Glasman said what many in Labour are thinking about Ed Miliband

Anxiety in the party about the leader's strategy of creeping up quietly on the coalition is building

"The quiet crisis" was at one point going to be a theme for Ed Miliband's campaign to highlight the consequences of coalition economic policy. The crisis in question was the discreet torment of families that gather around their kitchen table every night wondering how to make ends meet; what expense to spare next. It is a nice phrase, but it now better describes the state of the Labour party under Miliband's leadership.

It isn't a full-blown, noisy crisis with public rows and resignations, doors slamming, crockery breaking. It is a case of MPs, shadow ministers, party members, fellow-travellers in the media all holding their heads in their hands (metaphorically; sometimes literally) and wondering whether the Labour leader can mount a serious challenge to the coalition, let alone win an election at some point.

The collective despond explains, in part, why Lord Glasman's article in this week's New Statesman has received so much attention. It is an interesting critique of Ed Miliband's project, accusing the leader of excessive caution, suggesting he is being held back by deference to figures from the last government (i.e. Ed Balls) and urging some bolder more imaginative action to have an impact in 2012.

But it is the author as much as the analysis that makes it a significant intervention. Glasman was ennobled by Miliband and has been, over the past year, a close advisor. (He is not, nor has ever been, in any meaningful sense of the word, a "guru".) If this is what Ed's friends are saying, just imagine the view among his enemies and rivals. Some of the harsh language in the NS column no doubt expresses the frustration of someone who was once closer to the leader than he is now - a case of political love unrequited. And yet you hear variations on Glasman's theme from many quarters of the party. The prescriptions are always different but the underlying accusation is the same: caution, indecision and a failure to capture the public imagination. The passages of Glasman's column that have been most quoted elsewhere are the ones that express in a public forum what plenty of people in the party are saying in private - including people who think Ed Miliband can't run away from Glasman's "Blue Labour" ideas fast enough. In other words, even people who disagree with the prescription recognise the diagnosis.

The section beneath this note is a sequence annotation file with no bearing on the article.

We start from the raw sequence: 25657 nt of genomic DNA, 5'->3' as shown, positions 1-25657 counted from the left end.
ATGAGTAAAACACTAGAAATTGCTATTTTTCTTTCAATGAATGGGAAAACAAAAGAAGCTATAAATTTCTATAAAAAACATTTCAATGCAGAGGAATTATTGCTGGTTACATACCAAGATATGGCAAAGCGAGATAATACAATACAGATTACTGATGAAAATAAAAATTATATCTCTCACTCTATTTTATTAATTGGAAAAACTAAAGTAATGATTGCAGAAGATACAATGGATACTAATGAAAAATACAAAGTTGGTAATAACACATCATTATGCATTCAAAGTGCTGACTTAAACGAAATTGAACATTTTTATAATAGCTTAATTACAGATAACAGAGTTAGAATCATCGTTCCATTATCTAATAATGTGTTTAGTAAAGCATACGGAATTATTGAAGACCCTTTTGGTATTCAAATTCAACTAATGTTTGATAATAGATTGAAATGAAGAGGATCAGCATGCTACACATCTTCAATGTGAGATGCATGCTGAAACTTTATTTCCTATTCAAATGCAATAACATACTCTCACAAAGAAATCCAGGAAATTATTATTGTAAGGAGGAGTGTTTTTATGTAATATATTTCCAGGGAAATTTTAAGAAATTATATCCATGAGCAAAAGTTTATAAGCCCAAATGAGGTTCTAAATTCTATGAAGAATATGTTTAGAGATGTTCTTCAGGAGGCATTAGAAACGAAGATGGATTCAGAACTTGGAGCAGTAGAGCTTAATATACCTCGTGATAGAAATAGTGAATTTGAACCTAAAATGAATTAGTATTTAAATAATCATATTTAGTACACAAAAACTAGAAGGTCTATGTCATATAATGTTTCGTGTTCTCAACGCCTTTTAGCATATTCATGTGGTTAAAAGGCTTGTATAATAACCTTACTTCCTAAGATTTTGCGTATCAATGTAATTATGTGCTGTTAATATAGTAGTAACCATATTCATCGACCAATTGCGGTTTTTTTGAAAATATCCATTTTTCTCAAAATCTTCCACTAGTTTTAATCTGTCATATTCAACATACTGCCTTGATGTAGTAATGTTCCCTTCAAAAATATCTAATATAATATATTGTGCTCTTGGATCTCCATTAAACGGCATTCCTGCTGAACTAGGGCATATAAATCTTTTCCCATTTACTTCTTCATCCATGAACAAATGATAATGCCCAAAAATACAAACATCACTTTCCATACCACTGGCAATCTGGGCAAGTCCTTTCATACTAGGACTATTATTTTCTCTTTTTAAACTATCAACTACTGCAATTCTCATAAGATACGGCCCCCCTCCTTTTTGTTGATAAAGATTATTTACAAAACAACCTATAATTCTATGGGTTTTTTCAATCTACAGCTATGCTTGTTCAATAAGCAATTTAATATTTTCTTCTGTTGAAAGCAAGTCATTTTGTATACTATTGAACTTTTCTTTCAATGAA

The defence from Miliband's team amounts to an elaborate call for patience: the party has bounced back remarkably well from crushing defeat; it is more united than ever before; people are still giving the coalition the benefit of the doubt; the full scale of Tory economic failure hasn't set in yet; the media are hostile. This was all neatly expressed in a New Year strategy memo leaked to the Times, including the memorable lines that Labour has made "the best recovery of any opposition party in the history of opposition parties" and that comparisons between Ed Miliband and William Hague, Iain Duncan Smith or Michael Howard are "wide of the mark".The party would rather such comparisons were donwright impossible.

There is much truth in the analysis underpinning the patience strategy. The party is indeed united and has bounced back from an election drubbing. Labour mostly leads in opinion polls. But the context is peculiar - Labour lost the last election, but the Tories didn't win it. No-one knows how well the party should be doing at this point in the electoral cycle because the coalition (which contains a kind of in-built opposition mechanism in the form of the Lib Dems) is such a political novelty. Unity, meanwhile, has been bought by avoiding difficult choices, especially in the discussion of public spending and how Labour would reform public services.

As for the poll advantage, it melted away when David Cameron grabbed a few populist headlines with his European veto manoeuvre. That confirms to many opposition MPs that what modest lead they have is soft - an expression of distaste for the generally glum state of the nation and not a serious endorsement of Labour as a potential party of government. They'll give Miliband more chances, though. He hasn't yet proved beyond doubt that his strategy of creeping up on the government will fail. The problem is, of course, that the only way you know when a creeping up strategy has failed is when you get right up close and find the enemy saw you coming a mile off. And by then it's too late.

Rafael Behr is political columnist at the Guardian and former political editor of the New Statesman

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Far from being a leftwing radical, Jeremy Corbyn is slouching towards Milibandism

Most of the Corbynite agenda can be found in the pages of Britain Can Be Better, the party’s 2015 manifesto.

A pair of boxing gloves hangs in the office of Benoît Hamon, the Socialist candidate for the French presidency – not because the diminutive left-winger faces a fight to keep his party relevant, let alone in government (some surveys show him in fifth place), but because of his affection for Muhammad Ali, whose poster adorns one of the walls of his sophisticated, modern office. During his against-the-odds run for the Socialists’ presidential nomination, he likened himself to Jeremy Corbyn, as did his opponents. Though the comparison added a note of optimism to his long-shot bid, now that he is ensconced at the top of his party it is Corbyn, rather than Hamon, who is flattered by the comparison.